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Owl Puke (FLWCRNC)

TopicLaboratory and Hands-on Activities - Dissections
Wildlife - Birds
Summary
This is a hands-on, “down and dirty” program centered on owls. Participants will learn about the general biology of these amazing animals, including where they live, what they eat, how they use their senses and other physical attributes to hunt their prey. Participants will get up close with live education animals so they can learn about owls’ “leftovers.”
Grade Level5 - 12
Recommended SettingIndoor or outdoor classroom
LocationForrest L. Wood Crowley’s Ridge Nature Center, Jonesboro
Contact
Education Program Coordinator, 870-933-6787
Duration45 minutes
Suggested Number of Participants25
Special Conditions
Must have a minimum of 25 students; one adult for every 5 students.  (For smaller groups, call for more information.)
Objectives
  • Identify physical characteristics of raptors.
  • Identify different raptor species in Arkansas.
  • Discuss how raptors live, their basic biology and their place in the food chain.
  • Learn to deduce answers from evidence animals leave behind.
Key Terms*

Asymmetry

Camouflage

Carnivore

Facial disc

Morph

Nocturnal

Owl pellet

Plumage

Predator

Prey

Raptor

Talon

Materials

Education animals (eastern screech owls)

PowerPoint presentation (optional)

Sterilized owl pellets

Dissecting tools or toothpicks

Rubber gloves

Paper towels

Owl digestive system chart

Small animal skeleton and skull diagrams

Background

Owls are not usually picky eaters. They consume their prey whole, but they cannot digest fur, feathers or bones. Because of this, they regurgitate a pellet about 12 hours after eating. This pellet contains those non-digestible materials and is generally dark gray. Owl pellets often are found under trees or near buildings where owls live, and their contents show what owls eat.

Procedure
  1. Prior to participants’ arrival, bring the eastern screech owls into the classroom.
  2. Ask participants what they know about raptors (and birds in general) and what characterizes a raptor, as opposed to another type of bird, mammal, fish, reptile or amphibian. Discuss all characteristics they may not have listed.
  3. Next, turn the participants’ attention toward owls. Mention some characteristics that differentiate owls from raptors such as that they are nocturnal, their eyes are fixed in their sockets (which forces them to turn their entire head to see from side to side, though only up to 270°) and that they have fringed feathers at the front of their wings for silent flight. Don’t forget the other characteristic: owl pellets.
  4. Discuss the eastern screech owl’s biology, similar species and how the coloration is camouflage. Talk about its size as compared to other raptors, its distribution, its senses for hunting (notice the ears) and the two color morphs of this species.
  5. Discuss in detail how the owl digestive system works. Use the owl digestive system chart, and talk about the owl pellet composition. Look over the small animal skeleton and skull diagrams briefly before beginning the dissection.
  6. Give each participant (or pair of participants, depending on numbers) an owl pellet, dissecting tools, gloves and paper towels. Guide them carefully through the dissection. After the pellet is dissected and all recognizable parts have been removed, use the small animal skeleton and skull diagrams to see what the owl must have eaten.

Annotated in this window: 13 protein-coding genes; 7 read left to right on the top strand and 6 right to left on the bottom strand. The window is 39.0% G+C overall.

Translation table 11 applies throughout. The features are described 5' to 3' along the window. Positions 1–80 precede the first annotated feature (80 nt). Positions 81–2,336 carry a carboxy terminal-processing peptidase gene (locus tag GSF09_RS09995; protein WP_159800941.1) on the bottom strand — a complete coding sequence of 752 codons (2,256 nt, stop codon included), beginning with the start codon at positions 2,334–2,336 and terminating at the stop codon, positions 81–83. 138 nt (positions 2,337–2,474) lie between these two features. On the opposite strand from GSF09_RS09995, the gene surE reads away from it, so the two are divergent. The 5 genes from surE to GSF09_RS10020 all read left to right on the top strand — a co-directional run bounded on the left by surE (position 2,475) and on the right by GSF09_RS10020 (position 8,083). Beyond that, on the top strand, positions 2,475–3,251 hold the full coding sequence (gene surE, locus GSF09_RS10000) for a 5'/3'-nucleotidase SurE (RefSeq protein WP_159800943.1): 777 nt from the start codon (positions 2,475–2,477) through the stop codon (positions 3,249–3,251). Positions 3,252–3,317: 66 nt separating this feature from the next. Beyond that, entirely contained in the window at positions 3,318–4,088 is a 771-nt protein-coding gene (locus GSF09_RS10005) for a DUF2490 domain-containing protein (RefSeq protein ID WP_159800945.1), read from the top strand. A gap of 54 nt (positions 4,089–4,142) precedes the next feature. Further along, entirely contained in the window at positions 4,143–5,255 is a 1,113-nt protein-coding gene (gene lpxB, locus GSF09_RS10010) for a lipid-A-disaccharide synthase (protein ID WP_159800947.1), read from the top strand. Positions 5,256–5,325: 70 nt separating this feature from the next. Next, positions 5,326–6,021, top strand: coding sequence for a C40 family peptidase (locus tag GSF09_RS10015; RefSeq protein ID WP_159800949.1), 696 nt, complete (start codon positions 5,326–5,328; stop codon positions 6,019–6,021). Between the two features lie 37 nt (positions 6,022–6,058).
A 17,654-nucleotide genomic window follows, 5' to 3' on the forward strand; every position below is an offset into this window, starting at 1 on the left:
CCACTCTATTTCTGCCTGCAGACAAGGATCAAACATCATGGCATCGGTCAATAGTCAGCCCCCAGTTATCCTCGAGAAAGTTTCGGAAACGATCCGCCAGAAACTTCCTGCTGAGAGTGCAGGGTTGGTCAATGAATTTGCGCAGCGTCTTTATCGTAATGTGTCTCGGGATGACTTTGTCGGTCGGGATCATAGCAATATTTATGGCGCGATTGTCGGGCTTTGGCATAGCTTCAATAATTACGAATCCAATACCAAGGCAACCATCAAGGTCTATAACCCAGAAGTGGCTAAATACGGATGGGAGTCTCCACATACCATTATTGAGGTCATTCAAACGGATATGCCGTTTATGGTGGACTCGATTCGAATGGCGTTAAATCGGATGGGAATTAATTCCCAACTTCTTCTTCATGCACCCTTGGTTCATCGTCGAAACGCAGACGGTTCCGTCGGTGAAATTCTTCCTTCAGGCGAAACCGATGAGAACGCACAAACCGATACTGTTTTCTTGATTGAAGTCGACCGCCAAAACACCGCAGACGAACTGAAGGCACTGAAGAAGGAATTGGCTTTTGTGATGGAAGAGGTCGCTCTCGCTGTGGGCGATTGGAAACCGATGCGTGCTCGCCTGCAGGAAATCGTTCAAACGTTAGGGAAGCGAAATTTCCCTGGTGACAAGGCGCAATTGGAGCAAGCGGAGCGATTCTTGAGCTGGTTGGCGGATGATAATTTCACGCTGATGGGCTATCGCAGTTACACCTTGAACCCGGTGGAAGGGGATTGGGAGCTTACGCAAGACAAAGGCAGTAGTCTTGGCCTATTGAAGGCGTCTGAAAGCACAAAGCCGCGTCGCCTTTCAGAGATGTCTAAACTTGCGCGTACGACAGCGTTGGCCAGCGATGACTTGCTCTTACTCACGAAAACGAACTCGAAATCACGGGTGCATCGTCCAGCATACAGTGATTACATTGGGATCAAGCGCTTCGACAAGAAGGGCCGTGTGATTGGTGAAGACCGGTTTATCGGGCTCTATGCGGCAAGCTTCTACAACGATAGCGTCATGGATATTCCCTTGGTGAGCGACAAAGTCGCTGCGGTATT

7. Answer any questions.
Modifications
FLWCRNC has an “owl pellet cookie” for this program. Make the cookies before class and distribute before they leave. Contact the nature center for a copy of the recipe
Review
  • What part of an owl’s diet cannot be digested?
  • Name the raptor species found in Arkansas.
  • List the physical characteristics of raptors.
  • What characteristics make owls different from raptors? 
Resources
  • Gill, Frank B. (1995). Ornithology. 2nd Edition. New York: W.H. Freeman and Company.
  • Wilson, Steven N. (1998). Arkansas Wildlife: A History. Fayetteville: The University of Arkansas Press.
Related Documents
Glossary

Asymmetry – not identical on both sides of a central line

Camouflage – colors, tones, patterns, shapes or behavior an organism uses to blend with its surroundings; also concealment that alters or obscures the appearance; also protective coloration, a common animal defense

Carnivore – any animal that consumes other animals that are living (predation) or dead (scavenging)

Facial Disc – concave collection of feathers on the face of some birds (especially owls) to collect sound waves and direct them to the ears

Morph – an individual of one particular form, such as the red morph and gray morph of the Eastern Screech Owl, in a species that has two or more forms

Nocturnal – active at night (as opposed to diurnal)

Owl pellet – a mass of undigested food an owl regurgitates consisting of bones, fur, etc.

Plumage – the layer of feathers that cover a bird and the pattern, color and arrangement of those feathers

Predator – an animal that hunts and kills other animals, usually for food

Prey – an animal that is killed and eaten by another animal
Raptor – bird of prey; also a type of bird often characterized by a hooked beak, sharp talons and keen eyesight

Talon – claw of a bird of prey